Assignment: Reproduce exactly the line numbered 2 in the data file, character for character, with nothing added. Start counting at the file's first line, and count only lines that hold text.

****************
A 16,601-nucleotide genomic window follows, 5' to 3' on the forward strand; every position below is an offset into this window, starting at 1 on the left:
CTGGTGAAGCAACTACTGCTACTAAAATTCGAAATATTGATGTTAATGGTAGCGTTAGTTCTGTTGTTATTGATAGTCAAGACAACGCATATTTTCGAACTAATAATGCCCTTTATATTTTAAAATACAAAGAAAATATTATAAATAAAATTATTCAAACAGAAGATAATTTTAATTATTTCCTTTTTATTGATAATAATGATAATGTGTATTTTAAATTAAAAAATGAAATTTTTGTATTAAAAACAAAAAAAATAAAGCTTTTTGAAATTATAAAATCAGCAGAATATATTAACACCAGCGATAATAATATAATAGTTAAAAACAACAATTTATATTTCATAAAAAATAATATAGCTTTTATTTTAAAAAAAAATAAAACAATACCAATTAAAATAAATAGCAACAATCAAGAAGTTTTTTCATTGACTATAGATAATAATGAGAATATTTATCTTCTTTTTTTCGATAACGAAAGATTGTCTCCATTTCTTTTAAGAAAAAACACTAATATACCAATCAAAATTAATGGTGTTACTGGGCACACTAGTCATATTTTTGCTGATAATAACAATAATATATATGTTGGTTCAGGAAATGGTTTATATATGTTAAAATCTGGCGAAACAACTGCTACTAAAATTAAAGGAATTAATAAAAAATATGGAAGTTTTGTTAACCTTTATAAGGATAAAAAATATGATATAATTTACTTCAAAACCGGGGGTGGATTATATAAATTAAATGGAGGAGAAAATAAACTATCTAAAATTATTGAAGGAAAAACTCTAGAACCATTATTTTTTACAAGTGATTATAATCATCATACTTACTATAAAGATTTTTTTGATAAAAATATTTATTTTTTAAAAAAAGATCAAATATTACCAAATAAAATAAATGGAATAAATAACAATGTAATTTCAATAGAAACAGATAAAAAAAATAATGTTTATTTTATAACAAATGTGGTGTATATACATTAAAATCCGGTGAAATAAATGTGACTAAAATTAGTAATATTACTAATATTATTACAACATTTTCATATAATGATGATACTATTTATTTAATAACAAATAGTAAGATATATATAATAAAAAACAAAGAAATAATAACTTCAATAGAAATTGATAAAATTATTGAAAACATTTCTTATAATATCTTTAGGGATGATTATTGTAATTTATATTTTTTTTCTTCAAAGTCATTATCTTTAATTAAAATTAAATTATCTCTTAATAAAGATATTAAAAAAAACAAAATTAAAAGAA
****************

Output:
CTGGTGAAGCAACTACTGCTACTAAAATTCGAAATATTGATGTTAATGGTAGCGTTAGTTCTGTTGTTATTGATAGTCAAGACAACGCATATTTTCGAACTAATAATGCCCTTTATATTTTAAAATACAAAGAAAATATTATAAATAAAATTATTCAAACAGAAGATAATTTTAATTATTTCCTTTTTATTGATAATAATGATAATGTGTATTTTAAATTAAAAAATGAAATTTTTGTATTAAAAACAAAAAAAATAAAGCTTTTTGAAATTATAAAATCAGCAGAATATATTAACACCAGCGATAATAATATAATAGTTAAAAACAACAATTTATATTTCATAAAAAATAATATAGCTTTTATTTTAAAAAAAAATAAAACAATACCAATTAAAATAAATAGCAACAATCAAGAAGTTTTTTCATTGACTATAGATAATAATGAGAATATTTATCTTCTTTTTTTCGATAACGAAAGATTGTCTCCATTTCTTTTAAGAAAAAACACTAATATACCAATCAAAATTAATGGTGTTACTGGGCACACTAGTCATATTTTTGCTGATAATAACAATAATATATATGTTGGTTCAGGAAATGGTTTATATATGTTAAAATCTGGCGAAACAACTGCTACTAAAATTAAAGGAATTAATAAAAAATATGGAAGTTTTGTTAACCTTTATAAGGATAAAAAATATGATATAATTTACTTCAAAACCGGGGGTGGATTATATAAATTAAATGGAGGAGAAAATAAACTATCTAAAATTATTGAAGGAAAAACTCTAGAACCATTATTTTTTACAAGTGATTATAATCATCATACTTACTATAAAGATTTTTTTGATAAAAATATTTATTTTTTAAAAAAAGATCAAATATTACCAAATAAAATAAATGGAATAAATAACAATGTAATTTCAATAGAAACAGATAAAAAAAATAATGTTTATTTTATAACAAATGTGGTGTATATACATTAAAATCCGGTGAAATAAATGTGACTAAAATTAGTAATATTACTAATATTATTACAACATTTTCATATAATGATGATACTATTTATTTAATAACAAATAGTAAGATATATATAATAAAAAACAAAGAAATAATAACTTCAATAGAAATTGATAAAATTATTGAAAACATTTCTTATAATATCTTTAGGGATGATTATTGTAATTTATATTTTTTTTCTTCAAAGTCATTATCTTTAATTAAAATTAAATTATCTCTTAATAAAGATATTAAAAAAAACAAAATTAAAAGAA